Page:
[0030] Figure 4 is a schematic view of an illustrative extraction device extracting a chronically implanted LCP according to an example of the disclosure;

[0031] Figure 5 is an enlarged view of an illustrative retrieval loop forming part of the extraction device of Figure 4;

[0032] Figures 6A and 6B are enlarged schematic views of two example cutting surfaces of the illustrative retrieval loop of Figure 5, taken along line 6-6 of Figure 5;

[0033] Figure 6C is a schematic cross-sectional view showing an illustrative cutting surface of the illustrative retrieval loop of Figure 5, taken along line ό'-ό1 of Figure 5;

[0034] Figure 7 is a schematic view of an illustrative extraction device extracting a chronically implanted LCP according to an example of the disclosure;

[0035] Figure 8 is a schematic view of an illustrative extraction device extracting a chronically implanted LCP according to an example of the disclosure;

[0036] Figure 9 is a schematic view of an illustrative extraction device extracting a

chronically implanted LCP according to an example of the disclosure;

[0037] Figure 10 is a schematic view of an illustrative extraction device extracting a chronically implanted LCP according to an example of the disclosure;

[0038] Figure 11 is a schematic view of an illustrative extraction device extracting a chronically implanted LCP according to an example of the disclosure;

[0039] Figure 12 is a schematic view of an illustrative extraction device extracting a chronically implanted LCP according to an example of the disclosure;

[0040] Figure 13 is a schematic view of an illustrative extraction device extracting a chronically implanted LCP according to an example of the disclosure; and

[0041] Figure 14 is an enlarged view of a mouth of the funnel used in the extraction devices shown in Figures 1 1 through 13.

[0042] While the disclosure is amenable to various modifications and alternative forms, specifics thereof have been shown by way of example in the drawings and will be described in detail. It should be understood, however, that the intention is not to limit the disclosure to the particular embodiments described. On the contrary, the intention is to cover all modifications, equivalents, and alternatives falling within the spirit and scope of the disclosure.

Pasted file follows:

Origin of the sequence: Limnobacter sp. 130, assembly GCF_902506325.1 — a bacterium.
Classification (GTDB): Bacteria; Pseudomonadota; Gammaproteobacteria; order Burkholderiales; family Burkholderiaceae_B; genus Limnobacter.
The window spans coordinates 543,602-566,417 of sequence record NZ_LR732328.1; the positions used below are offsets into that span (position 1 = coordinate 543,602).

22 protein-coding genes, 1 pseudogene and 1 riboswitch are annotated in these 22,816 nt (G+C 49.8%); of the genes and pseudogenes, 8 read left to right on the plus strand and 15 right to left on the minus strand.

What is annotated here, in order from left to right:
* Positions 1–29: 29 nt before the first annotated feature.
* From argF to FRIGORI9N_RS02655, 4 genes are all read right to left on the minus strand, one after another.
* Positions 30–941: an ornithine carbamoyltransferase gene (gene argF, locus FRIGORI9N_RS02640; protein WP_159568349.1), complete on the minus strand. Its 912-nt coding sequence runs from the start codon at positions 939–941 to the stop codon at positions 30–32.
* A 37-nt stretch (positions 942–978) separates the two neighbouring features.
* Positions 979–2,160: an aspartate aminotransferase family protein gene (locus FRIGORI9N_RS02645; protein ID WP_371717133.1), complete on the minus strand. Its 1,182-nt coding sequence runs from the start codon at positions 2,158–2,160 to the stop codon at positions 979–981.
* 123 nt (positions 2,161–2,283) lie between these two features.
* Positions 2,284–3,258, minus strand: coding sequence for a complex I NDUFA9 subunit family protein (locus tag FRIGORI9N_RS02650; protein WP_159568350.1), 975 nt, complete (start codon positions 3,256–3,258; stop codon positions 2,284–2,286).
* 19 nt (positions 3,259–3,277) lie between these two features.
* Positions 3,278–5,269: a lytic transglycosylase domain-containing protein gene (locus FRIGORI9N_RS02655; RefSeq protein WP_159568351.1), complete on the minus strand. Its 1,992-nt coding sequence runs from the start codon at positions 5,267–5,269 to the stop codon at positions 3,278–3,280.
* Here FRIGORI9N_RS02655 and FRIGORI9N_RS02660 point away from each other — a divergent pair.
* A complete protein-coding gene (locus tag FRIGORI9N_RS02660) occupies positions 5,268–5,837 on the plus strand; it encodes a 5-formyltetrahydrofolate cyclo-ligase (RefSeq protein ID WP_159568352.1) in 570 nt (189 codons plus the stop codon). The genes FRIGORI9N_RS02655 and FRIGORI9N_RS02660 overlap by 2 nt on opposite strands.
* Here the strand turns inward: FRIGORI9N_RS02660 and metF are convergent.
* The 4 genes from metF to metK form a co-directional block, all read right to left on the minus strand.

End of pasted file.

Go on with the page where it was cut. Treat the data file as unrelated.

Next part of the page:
Description

[0043] For the following defined terms, these definitions shall be applied, unless a different definition is given in the claims or elsewhere in this specification.

[0044] All numeric values are herein assumed to be modified by the term "about," whether or not explicitly indicated. The term "about" generally refers to a range of numbers that one of skill in the art would consider equivalent to the recited value (i.e., having the same function or result). In many instances, the terms "about" may include numbers that are rounded to the nearest significant figure.

[0045] The reci tation of numerical ranges by endpoints includes all numbers within that range (e.g. 1 to 5 includes 1 , 1.5, 2, 2.75, 3, 3.80, 4, and 5).

[0046] As used in this specification and the appended claims, the singular forms "a", "an", and "the" include plural referents unless the content clearly dictates otherwise. As used in this specification and the appended claims, the term "or" is generally employed in its sense including "and/or" unless the content clearly dictates otherwise.

[0047] It is noted that references in the specification to "an embodiment", "some embodiments", "other embodiments", etc., indicate that the embodiment described may include one or more particular features, structures, and/or characteristics. However, such recitations do not necessarily mean that all embodiments include the particular features, structures, and/or characteristics. Additionally, when particular features, structures, and/or characteristics are described in connection with one embodiment, it should be understood that such features, structures, and/or characteristics may also be used connection with other embodiments whether or not explicitly described unless clearly stated to the contrary.